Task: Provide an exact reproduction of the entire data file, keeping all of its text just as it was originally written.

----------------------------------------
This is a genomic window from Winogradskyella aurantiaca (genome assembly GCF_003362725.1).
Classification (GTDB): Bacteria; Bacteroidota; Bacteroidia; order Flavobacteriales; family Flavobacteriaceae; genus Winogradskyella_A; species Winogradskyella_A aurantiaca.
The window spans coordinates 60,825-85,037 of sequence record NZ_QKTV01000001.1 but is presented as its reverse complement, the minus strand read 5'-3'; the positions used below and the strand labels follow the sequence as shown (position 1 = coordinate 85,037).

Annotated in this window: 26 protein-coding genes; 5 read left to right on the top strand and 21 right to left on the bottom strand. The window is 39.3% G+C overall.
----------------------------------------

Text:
This is a genomic window from Winogradskyella aurantiaca (genome assembly GCF_003362725.1).
Classification (GTDB): Bacteria; Bacteroidota; Bacteroidia; order Flavobacteriales; family Flavobacteriaceae; genus Winogradskyella_A; species Winogradskyella_A aurantiaca.
The window spans coordinates 60,825-85,037 of sequence record NZ_QKTV01000001.1 but is presented as its reverse complement, the minus strand read 5'-3'; the positions used below and the strand labels follow the sequence as shown (position 1 = coordinate 85,037).

Annotated in this window: 26 protein-coding genes; 5 read left to right on the top strand and 21 right to left on the bottom strand. The window is 39.3% G+C overall.